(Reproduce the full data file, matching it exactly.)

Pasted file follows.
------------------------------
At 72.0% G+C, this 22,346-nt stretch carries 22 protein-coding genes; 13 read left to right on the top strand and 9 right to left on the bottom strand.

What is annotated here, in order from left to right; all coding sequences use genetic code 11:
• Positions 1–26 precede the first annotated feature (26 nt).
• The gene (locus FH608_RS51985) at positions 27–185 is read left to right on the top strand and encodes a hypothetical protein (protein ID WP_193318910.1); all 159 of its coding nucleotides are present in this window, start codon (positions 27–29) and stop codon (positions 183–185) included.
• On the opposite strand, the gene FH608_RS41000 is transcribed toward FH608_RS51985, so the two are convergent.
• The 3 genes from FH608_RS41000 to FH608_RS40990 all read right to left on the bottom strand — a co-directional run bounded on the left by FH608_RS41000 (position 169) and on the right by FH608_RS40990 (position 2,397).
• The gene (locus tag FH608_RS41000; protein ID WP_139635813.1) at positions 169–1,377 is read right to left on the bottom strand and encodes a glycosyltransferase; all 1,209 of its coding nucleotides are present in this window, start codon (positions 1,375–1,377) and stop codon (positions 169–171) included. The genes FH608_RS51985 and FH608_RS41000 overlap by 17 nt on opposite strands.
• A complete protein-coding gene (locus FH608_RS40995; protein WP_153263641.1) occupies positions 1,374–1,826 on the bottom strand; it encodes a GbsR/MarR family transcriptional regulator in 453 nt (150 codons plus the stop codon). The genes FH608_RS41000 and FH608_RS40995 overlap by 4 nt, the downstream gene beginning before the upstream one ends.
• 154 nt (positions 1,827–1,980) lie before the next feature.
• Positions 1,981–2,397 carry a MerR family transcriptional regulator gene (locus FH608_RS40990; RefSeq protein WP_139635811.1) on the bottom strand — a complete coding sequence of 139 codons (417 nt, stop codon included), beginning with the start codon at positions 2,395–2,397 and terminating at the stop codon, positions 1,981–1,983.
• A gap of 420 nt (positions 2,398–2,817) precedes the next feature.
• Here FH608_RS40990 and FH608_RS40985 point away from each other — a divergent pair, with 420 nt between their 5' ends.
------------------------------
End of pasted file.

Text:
At 72.0% G+C, this 22,346-nt stretch carries 22 protein-coding genes; 13 read left to right on the top strand and 9 right to left on the bottom strand.

What is annotated here, in order from left to right; all coding sequences use genetic code 11:
• Positions 1–26 precede the first annotated feature (26 nt).
• The gene (locus FH608_RS51985) at positions 27–185 is read left to right on the top strand and encodes a hypothetical protein (protein ID WP_193318910.1); all 159 of its coding nucleotides are present in this window, start codon (positions 27–29) and stop codon (positions 183–185) included.
• On the opposite strand, the gene FH608_RS41000 is transcribed toward FH608_RS51985, so the two are convergent.
• The 3 genes from FH608_RS41000 to FH608_RS40990 all read right to left on the bottom strand — a co-directional run bounded on the left by FH608_RS41000 (position 169) and on the right by FH608_RS40990 (position 2,397).
• The gene (locus tag FH608_RS41000; protein ID WP_139635813.1) at positions 169–1,377 is read right to left on the bottom strand and encodes a glycosyltransferase; all 1,209 of its coding nucleotides are present in this window, start codon (positions 1,375–1,377) and stop codon (positions 169–171) included. The genes FH608_RS51985 and FH608_RS41000 overlap by 17 nt on opposite strands.
• A complete protein-coding gene (locus FH608_RS40995; protein WP_153263641.1) occupies positions 1,374–1,826 on the bottom strand; it encodes a GbsR/MarR family transcriptional regulator in 453 nt (150 codons plus the stop codon). The genes FH608_RS41000 and FH608_RS40995 overlap by 4 nt, the downstream gene beginning before the upstream one ends.
• 154 nt (positions 1,827–1,980) lie before the next feature.
• Positions 1,981–2,397 carry a MerR family transcriptional regulator gene (locus FH608_RS40990; RefSeq protein WP_139635811.1) on the bottom strand — a complete coding sequence of 139 codons (417 nt, stop codon included), beginning with the start codon at positions 2,395–2,397 and terminating at the stop codon, positions 1,981–1,983.
• A gap of 420 nt (positions 2,398–2,817) precedes the next feature.
• Here FH608_RS40990 and FH608_RS40985 point away from each other — a divergent pair, with 420 nt between their 5' ends.